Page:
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Flyball Is the Original Dog Team Sport

Flyball racing has been described as “drag racing on four paws.” It’s high-energy and excitement throughout, and great fun for the dogs.

Flyball is perhaps the only true team dog sport, where four dogs run in a type of relay race as a team. Each dog in turn runs across a start/finish line, over four jumps, and jumps onto a flyball box, which shoots out a ball. The dog captures the ball, returns over the jumps, and crosses the finish line with the ball. As the first dog is finishing, the second dog begins his or her run, but cannot cross the start/finish line until the previous dog has returned and crossed the line. If a dog makes a mistake, such as dropping the ball before crossing finish line, or going around one or more jumps, that dog must rerun after his or her teammates have run. When all four dogs have run successfully, their race is over.

And all the while, there is a second team racing in a separate lane 15 feet away. Total of eight dogs, with eith handlers, with each team trying to finish in the fastest time. Sometimes it seems chaotic, sometimes like poetry.
The height of the jumps is determined by the smallest dog on the team — this dog, called the “height dog,” is measured at the withers, and 6 inches is subtracted to get the jump height (with a minimum of 7 inches). So a dog measuring 14 inches, minus 6 inches, would allow the whole team to jump 8 inches. There is an advantage for small to mid-sized dogs, which benefits the bigger dogs. Maximum jump height is 14 inches.

Racing times are measured using an electronic judging system. Competitors are able to track their starts and individual dog times to the thousandth of a second. Many teams run all four dogs through the course in less than 20 seconds. The NAFA Regular World Record is now 14.433 seconds.

Our tournaments are conducted under rules of the North American Flyball Association, or NAFA. Tournaments are divided into divisions so that teams compete against other teams of equal abilities. There is a special class of racing for multibreed teams, where each dog must be a different breed. All dogs including mixed breeds are eligible to compete and earn titles in NAFA sanctioned tournaments. Titles are earned via a point system based on the time it takes a dog’s team to complete each race. Tournaments are hosted by flyball clubs. These are usually weekend events. Last year there were seven tournaments in California.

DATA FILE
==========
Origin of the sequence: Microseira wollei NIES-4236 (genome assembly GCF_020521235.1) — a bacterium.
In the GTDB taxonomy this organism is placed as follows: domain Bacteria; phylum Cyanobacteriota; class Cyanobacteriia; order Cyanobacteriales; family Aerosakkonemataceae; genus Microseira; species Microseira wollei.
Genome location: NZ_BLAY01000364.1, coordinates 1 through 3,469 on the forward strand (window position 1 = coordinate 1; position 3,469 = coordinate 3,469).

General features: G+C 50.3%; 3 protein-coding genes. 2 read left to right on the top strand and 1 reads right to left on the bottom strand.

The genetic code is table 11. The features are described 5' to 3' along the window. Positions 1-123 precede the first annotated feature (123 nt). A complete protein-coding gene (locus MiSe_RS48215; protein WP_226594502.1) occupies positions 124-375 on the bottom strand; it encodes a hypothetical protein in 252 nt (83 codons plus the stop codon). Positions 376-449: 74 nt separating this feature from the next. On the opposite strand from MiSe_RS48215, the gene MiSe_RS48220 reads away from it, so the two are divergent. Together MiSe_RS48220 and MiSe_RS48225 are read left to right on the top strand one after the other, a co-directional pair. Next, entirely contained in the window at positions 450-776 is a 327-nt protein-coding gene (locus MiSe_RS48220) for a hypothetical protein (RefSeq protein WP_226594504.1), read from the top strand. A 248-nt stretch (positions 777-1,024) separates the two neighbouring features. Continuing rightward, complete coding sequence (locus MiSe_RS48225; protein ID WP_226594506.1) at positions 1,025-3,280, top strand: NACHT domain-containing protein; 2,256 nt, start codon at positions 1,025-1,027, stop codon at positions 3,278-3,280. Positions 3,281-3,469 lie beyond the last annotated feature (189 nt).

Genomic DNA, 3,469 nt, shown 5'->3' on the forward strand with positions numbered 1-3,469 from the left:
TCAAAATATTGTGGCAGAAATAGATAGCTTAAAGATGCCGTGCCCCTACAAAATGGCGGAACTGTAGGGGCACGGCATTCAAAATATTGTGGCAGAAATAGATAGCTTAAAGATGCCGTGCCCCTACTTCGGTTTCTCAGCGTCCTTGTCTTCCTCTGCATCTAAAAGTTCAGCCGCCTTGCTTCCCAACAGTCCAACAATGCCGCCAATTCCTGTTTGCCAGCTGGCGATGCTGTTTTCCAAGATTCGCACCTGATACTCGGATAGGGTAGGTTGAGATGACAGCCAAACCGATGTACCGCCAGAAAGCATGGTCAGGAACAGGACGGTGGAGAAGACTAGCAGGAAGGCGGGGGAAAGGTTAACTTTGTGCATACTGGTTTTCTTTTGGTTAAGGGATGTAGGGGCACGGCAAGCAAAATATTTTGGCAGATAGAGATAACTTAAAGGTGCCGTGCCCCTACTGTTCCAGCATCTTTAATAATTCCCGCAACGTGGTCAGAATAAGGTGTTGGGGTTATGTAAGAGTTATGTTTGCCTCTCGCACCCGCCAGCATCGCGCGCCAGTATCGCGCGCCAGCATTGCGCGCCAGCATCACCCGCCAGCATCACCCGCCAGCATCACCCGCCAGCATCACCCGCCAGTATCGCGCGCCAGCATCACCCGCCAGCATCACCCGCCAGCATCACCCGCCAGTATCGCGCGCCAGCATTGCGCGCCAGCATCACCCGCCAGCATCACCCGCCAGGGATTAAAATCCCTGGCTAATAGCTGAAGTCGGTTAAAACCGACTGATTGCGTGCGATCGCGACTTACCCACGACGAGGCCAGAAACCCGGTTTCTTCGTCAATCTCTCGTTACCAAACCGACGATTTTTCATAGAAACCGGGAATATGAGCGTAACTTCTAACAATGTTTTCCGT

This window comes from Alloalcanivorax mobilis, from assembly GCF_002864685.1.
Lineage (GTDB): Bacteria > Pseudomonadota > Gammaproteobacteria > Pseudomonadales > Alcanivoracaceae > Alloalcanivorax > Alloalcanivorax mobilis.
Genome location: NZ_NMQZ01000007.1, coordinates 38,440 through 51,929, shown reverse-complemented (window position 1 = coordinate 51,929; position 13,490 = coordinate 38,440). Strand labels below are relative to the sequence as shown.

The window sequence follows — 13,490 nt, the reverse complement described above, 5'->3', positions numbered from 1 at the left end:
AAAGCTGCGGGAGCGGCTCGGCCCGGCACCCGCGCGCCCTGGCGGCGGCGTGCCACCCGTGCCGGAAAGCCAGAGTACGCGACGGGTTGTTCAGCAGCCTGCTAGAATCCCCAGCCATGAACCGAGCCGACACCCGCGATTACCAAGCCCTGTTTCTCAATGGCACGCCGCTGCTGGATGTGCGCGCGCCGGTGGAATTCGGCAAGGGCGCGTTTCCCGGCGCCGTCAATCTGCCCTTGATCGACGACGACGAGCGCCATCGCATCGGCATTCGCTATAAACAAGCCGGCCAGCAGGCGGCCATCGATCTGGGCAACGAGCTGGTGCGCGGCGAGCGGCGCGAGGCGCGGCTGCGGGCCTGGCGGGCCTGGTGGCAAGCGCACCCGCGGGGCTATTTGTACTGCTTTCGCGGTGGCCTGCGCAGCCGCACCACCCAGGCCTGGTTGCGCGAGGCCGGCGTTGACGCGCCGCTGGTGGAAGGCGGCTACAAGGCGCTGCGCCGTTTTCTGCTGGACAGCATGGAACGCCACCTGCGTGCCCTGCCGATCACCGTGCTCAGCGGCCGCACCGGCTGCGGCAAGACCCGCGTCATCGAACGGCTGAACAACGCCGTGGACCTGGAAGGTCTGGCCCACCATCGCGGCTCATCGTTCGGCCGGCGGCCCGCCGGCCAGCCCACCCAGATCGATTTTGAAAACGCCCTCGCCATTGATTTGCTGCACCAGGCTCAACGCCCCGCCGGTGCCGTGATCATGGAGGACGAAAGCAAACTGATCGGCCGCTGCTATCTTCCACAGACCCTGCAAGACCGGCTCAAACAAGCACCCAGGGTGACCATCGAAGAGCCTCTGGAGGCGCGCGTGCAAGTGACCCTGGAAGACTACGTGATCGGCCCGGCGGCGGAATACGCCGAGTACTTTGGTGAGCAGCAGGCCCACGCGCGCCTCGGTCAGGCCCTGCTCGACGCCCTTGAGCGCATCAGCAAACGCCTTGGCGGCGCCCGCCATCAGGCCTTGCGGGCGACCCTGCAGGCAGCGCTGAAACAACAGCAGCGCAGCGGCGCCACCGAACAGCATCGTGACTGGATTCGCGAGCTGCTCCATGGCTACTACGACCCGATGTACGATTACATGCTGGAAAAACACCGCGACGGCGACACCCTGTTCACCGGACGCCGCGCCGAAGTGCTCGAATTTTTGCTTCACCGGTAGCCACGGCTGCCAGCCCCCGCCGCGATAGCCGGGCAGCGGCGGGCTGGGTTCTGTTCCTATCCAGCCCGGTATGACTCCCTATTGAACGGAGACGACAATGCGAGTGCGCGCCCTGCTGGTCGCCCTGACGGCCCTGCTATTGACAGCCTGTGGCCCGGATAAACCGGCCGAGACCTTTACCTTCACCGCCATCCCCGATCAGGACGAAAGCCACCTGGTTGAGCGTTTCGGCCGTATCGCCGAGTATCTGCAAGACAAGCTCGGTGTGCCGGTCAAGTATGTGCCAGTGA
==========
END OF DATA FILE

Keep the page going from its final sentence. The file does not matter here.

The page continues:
The best way to get started in flyball is sign up for a class. Most beginning classes teach each dog and their handler a series of skill games. As they advance, the games are linked together until the dog can confidently complete a full run.
Some of the Bay Area resources for classes are: For classes in Union City and Santa Clara, contact Michelle Largent at bcdynamite@yahoo.com; in San Jose, contact FetchSam at info@fetchsam.com and check the website, FetchSam.com; in the North Bay, classes are at Marin Humane Society in Novato (check out https://training.marinhumane.org/oh-behave/dogs/dog-trainingclasses, go to “sports tab” and scroll down to “flyball”).

Steve O’Donnell is a 20-plus-year Flyball participant and serves as NAFA regional director for California. He and his three flyball dogs live in Oakland and are members of Pacific Pups Flyball Club. Email him at s_donnell@sbcglobal.net.

Top photo: Toby completes his box turn and heads to the finish line.

Photo, below: Steve with Toby, a 3-year-old terrier mix, ready to run his leg of the team’s race.

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Main article photo by: Photos by John Savedra